Restaurant review: Crab and Lobster, Asenby, Thirsk

Crab and Lobster, Asenby. PIC: Simon Hulme
Crab and Lobster, Asenby. PIC: Simon Hulme
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On a dull, wet and frankly quite miserable day the thought of spending a leisurely lunchtime in the company of an old friend I’d not seen for a year or two was a welcome prospect.

That we were dining at the acclaimed Crab and Lobster restaurant at Asenby, a little hamlet near Thirsk in North Yorkshire, only added to the appeal.

Not sure how, but this pretty little thatched-cottage hotel and restaurant had escaped my radar so I did what any unenlightened visitor would do – I checked Tripadvisor of course.

The majority of reviews were positive with just the occasional disappointed diner who’d caught the chef out on a bad day and decided to vent their spleen.

On balance though I was looking forward to the experience.

Said friend and I fetched up in the car park for our 12.30pm booking to find it strangely empty – more of that later.

One we’d announced ourselves and waited for our table we had a drink in the bar, sitting in a comfy corner surrounded by the most eclectic collection of ephemera I’ve ever seen.

The owner, it seems, is forever visiting flea markets and antique shops on her travels and likes to come back with something new and interesting.

My heart goes out to the cleaners who must have a devil of a job keeping the place clean and must be forever worried they are going to break something.

As we were shown to our table and wound our way through the main restaurant into a bright and airy conservatory we were met with even more clutter on every available surface, hanging 
from the pillars and even the ceiling.

I use the word clutter in the nicest possible way though, there are some really interesting things scattered around and I could quite happily have spent the day pottering around, picking things up and not even bothering with the meal.

But, of course, that was the real reason for our visit.

The name of the restaurant is something of a giveaway when it comes to second-guessing the menu.

Although some 45 miles from the sea it’s very heavy on seafood, as you’d expect, although there’s a nod in the direction of carnivores and vegetarians – at least on the set lunch menu we decided to order from.

In the interests of fair reporting we both agreed we’d aim for three courses at a more than respectable £21 rather than the two courses for £18 – we were minded though that care had to be taken with the choice of dishes so as not to fall at the second hurdle.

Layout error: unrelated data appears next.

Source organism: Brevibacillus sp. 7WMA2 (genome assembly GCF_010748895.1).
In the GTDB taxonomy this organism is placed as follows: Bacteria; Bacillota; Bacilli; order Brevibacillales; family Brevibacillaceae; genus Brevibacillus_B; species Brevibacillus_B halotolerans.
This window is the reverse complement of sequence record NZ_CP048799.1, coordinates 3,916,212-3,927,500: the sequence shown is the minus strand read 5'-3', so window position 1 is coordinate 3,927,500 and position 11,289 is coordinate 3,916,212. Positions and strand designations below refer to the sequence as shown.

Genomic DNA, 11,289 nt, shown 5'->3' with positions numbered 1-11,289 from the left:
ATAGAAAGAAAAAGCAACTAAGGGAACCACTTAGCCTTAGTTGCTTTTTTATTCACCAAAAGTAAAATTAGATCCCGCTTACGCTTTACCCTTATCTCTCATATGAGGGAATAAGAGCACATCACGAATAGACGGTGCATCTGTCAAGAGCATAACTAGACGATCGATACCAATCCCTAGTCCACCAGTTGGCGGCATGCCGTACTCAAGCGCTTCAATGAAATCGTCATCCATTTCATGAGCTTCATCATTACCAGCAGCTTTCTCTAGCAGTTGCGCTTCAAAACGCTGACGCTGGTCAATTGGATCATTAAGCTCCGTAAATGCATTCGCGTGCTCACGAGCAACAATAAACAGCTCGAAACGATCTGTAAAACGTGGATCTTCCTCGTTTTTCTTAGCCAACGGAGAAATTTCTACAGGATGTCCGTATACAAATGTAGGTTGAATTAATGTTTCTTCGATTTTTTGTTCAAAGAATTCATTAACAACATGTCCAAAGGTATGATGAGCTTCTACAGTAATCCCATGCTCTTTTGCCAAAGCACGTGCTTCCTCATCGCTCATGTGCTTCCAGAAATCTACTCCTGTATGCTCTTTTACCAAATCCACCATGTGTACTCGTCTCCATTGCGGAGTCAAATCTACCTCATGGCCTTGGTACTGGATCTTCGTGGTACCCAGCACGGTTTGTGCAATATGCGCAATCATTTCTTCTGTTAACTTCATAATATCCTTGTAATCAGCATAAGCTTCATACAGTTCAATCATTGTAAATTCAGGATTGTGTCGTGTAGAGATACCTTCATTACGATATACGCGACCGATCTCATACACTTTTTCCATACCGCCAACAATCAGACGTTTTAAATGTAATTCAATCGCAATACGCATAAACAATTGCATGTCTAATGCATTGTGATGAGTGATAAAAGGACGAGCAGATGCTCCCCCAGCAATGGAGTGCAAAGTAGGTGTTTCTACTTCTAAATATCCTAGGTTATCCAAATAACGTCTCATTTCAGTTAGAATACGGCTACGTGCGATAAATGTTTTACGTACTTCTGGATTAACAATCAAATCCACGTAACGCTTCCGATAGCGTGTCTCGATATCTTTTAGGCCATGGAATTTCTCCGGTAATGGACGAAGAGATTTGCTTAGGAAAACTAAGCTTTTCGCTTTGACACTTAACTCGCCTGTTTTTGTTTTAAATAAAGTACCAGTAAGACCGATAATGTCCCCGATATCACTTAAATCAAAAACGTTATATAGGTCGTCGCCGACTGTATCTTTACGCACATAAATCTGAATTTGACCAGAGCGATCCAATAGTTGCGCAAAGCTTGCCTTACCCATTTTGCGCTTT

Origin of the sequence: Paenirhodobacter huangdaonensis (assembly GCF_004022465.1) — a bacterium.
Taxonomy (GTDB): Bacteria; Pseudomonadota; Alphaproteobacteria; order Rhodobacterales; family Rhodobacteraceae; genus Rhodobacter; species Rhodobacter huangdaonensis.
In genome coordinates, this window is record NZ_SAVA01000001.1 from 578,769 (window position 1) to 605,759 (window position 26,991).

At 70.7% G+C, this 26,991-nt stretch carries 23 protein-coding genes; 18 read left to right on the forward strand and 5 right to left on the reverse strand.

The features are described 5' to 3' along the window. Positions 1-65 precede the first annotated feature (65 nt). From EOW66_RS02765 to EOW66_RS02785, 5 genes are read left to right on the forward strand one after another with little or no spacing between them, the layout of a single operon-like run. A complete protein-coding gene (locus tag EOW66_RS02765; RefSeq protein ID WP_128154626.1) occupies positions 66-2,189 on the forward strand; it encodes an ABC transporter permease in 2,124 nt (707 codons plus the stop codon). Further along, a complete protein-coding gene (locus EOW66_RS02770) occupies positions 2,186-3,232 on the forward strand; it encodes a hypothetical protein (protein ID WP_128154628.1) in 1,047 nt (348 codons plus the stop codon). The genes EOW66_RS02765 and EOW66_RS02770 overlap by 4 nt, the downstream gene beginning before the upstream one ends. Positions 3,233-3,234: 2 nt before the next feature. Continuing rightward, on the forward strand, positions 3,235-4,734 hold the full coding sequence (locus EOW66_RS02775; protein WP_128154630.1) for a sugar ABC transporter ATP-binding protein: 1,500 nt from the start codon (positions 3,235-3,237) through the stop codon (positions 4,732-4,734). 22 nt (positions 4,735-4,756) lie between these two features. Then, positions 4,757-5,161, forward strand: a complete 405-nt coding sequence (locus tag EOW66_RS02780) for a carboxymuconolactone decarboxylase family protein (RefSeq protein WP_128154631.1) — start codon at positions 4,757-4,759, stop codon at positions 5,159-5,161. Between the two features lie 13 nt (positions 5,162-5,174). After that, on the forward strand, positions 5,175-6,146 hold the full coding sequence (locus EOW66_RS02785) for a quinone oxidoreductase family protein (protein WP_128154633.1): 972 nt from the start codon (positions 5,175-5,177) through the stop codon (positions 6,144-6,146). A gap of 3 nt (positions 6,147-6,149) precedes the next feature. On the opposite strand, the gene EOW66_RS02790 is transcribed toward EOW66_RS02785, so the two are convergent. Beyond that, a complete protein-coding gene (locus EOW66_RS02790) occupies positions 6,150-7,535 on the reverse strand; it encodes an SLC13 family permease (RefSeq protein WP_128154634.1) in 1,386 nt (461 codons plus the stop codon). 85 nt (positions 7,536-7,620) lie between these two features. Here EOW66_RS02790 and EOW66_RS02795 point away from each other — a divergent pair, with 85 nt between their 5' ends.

I failed miserable from the off when a warm basket of mixed bread was placed before us and I couldn’t help but polish off my allocation while I perused the menu.

I’m a sucker for a fishcake and the Thai haddock and codling fishcakes sounded just perfect.

When they arrived they were piping hot, firm and crisp and accompanied by a tasty sweet chilli sauce and basil and pea shoot salad.

My guest went for a goat’s cheese tart – sourced from local goats no less. It was garnished with a rather delicious red onion marmalade and some intriguing-sounding Djon ice cream - a bizarre concept but one which worked.

Both starters were served on unpretentious white crockery and portions were generous – so much so we did express concern that we wouldn’t be able to maintain our intention of seeing off all three courses.

Undaunted we pressed on with the main event: I thought it only fair to maintain the fish theme so ordered sea bass which came seared and served with a risotto of cured fish, spinach, peas and parmesan – a wining combination. The fish was moist and flaky and the fish risotto incredibly tasty.

The crisp leg of Barbary duck caught my companion’s eye. The menu promised roast onion and black pudding and sage gravy.

The duck leg, when it appeared, was enormous with chunks of rich tender meat that fell of the bone. My friend was under no illusions that she would be able to finish off her main meal so surreptitiously wrapped up the remains of her duck leg and squirrelled it away in her voluminous handbag. Whether it was destined for the dog’s dinner or her husband’s tea, I simply couldn’t say.

I am always in agonies of indecision when it comes to choosing a pudding. I know I should go for the healthy option but invariable choose something warm, sticky and calorific.

In this case there was no contest: Aimee’s sticky date and walnut toffee pudding with toffee sauce and vanilla ice cream was the obvious choice.

I don’t know who Aimee is but she makes a mean sticky toffee pudding. It was sweet but not sickly, fluffy and not stodgy – absolutely divine.

Lemon and raspberry croissant pudding was my dining companion’s choice. This was even lighter than my pudding and was a lovely way to finish off the meal. I know because I helped her to finish it.

With coffee to finish and the initial drinks at the bar, the total bill for our afternoon’s sojourn was a wallet-pleasing £51.30.

As we were leaving we enquired why the restaurant was inexplicably empty – turns out they have just had a new kitchen fitted and they wanted to ease things in gradually by keeping bookings to a minimum for a day or so.


Address: Asenby, Thirsk, North Yorks.

Opening times: from 11am, lunch noon to 2.30pm daily; dinner 7-9pm (Sun-Fri), saturday 6.30-9.30pm

Tel: 01845 577286.


Star rating

Food ****

Value *****

Atmosphere ***

Service ***

Date: 12th March 2018.'Picture James Hardisty.'10th Oliver Awards, held at Centenary Pavilion, Elland Road, Leeds.'Pictured Host for the evning Harry Gration.

Yorkshire Evening Post’s 10th annual Oliver Awards help raise hundreds of pounds for charity